Google's decision signals change in Western businesses' approach to China

By John Pomfret
Washington Post Staff Writer
Wednesday, March 24, 2010; A01

BEIJING -- The showdown between Google and the world's most populous country marks a turning point in one of the great alliances of the late 20th century -- the bond between Western capitalists and Beijing's authoritarian system.

After Google's audacious decision to confront China over the issue of censorship, officials here insisted Tuesday that the Internet giant's case was an isolated one and would not affect China's opening to the West or its market-oriented reforms.

But Western businesspeople said the episode had underscored a broader sea change in how U.S. and European companies deal with the government here. More specifically, they said, Western businesses have begun to push back openly against China.

In announcing Monday that it would stop censoring results on its Chinese site, Google acknowledged that it was "well aware" that the Beijing government "could at any time block access to our services." But the company also made clear that such an outcome would be better than having to censor itself any longer.

Although China has not yet taken any draconian action against Google or its employees, it has started censoring results for sensitive searches in China on Google's Hong Kong-based Web site, where its users on the mainland have been redirected. (Hong Kong users could see uncensored results.)

There were also signs that China wants to punish Google in other ways. On Tuesday, a Hong Kong-based Internet company, TOM Online, announced that it had stopped using Google's search tools. TOM is owned by the family of Li Ka-shing, Hong Kong's richest man and a supporter of the Communist government. Meanwhile, analysts said two major state-owned mobile phone companies on the mainland, China Mobile, with 500 million users, and China Unicom, China's second biggest, were rethinking deals with Google.

Analysts say that China's willingness to stand up to Western firms is a consequence of its meteoric economic rise. The government doesn't need Westerners' investment as much as it once did, and it is increasingly bald-faced about its desire to acquire their technology.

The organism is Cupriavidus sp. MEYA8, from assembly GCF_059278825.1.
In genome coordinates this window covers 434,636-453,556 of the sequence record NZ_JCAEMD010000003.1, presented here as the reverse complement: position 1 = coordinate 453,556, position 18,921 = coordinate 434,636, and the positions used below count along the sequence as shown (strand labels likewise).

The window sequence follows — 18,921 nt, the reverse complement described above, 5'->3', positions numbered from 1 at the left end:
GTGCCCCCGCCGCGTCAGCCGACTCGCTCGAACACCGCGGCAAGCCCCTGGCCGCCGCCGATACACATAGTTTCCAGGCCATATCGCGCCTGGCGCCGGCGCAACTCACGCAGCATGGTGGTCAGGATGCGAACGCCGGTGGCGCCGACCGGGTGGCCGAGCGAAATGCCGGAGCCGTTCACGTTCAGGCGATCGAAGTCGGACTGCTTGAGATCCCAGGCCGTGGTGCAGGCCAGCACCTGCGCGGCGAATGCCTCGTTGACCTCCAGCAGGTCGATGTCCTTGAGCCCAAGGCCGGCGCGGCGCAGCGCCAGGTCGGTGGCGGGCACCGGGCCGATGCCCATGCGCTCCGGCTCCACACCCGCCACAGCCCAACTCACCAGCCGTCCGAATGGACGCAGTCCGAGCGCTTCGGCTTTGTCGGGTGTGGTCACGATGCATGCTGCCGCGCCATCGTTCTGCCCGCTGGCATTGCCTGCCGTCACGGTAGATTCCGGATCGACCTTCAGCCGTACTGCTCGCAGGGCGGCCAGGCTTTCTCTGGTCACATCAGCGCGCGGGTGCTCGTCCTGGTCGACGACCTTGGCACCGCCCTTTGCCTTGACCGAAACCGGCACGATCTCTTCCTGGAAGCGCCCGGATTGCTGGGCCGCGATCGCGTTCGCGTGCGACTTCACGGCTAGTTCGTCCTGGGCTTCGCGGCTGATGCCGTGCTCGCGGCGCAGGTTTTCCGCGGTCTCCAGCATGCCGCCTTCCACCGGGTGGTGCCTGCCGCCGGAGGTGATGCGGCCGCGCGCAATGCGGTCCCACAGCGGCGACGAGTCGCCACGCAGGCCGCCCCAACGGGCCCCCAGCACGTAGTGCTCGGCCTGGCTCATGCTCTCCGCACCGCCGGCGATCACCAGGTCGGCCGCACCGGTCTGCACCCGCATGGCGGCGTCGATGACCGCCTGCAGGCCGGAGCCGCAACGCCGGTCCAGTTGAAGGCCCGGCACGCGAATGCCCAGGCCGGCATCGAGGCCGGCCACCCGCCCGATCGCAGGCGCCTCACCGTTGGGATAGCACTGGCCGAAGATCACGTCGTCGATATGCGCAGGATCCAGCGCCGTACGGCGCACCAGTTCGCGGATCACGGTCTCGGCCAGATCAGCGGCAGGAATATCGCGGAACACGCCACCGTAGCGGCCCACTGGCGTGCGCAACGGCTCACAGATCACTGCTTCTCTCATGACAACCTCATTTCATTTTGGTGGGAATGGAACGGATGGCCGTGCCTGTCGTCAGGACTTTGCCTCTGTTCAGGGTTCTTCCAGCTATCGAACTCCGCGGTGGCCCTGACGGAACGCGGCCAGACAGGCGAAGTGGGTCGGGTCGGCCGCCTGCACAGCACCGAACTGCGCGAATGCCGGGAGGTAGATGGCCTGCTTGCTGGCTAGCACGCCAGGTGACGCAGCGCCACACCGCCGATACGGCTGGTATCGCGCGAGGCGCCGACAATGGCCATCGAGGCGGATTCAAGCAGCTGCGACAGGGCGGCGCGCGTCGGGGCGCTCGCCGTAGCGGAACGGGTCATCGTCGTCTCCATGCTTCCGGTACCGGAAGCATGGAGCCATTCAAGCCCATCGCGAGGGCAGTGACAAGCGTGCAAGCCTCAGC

"The Google affair is both catalyst and evidence of change," said Arthur Kroeber, managing director of Dragonomics, a Beijing-based economics firm. "We are at a turning point. It had been very, very unusual for foreign business to say anything too negative about China because the opportunities here were too large."

Indeed, for decades, Western businesses have been Beijing's closest friends. When Congress railed against China over human rights issues and threatened to revoke its most-favored-nation trading status in the 1990s, the American Chamber of Commerce in China and other groups flocked to Washington to state Beijing's case. The last major Western company to openly confront the Chinese government was Levi Strauss, which withdrew from the country over what it called China's "pervasive violation of human rights."

But more recently, Western businesses have begun to voice concerns about their treatment in China. The European Chamber of Commerce has issued reports over the past several years that say China's business environment is deteriorating. One report accused China of embracing "economic nationalism"; another said China had effectively halted economic reform.

"In 2009, China was one of only two major growth markets in the world, but the door here isn't opening wider, it's narrowing," said the chamber's president, Joerg Wuttke. "China talks about opening up, but in fact local implementation is not just really bad, it's worsening."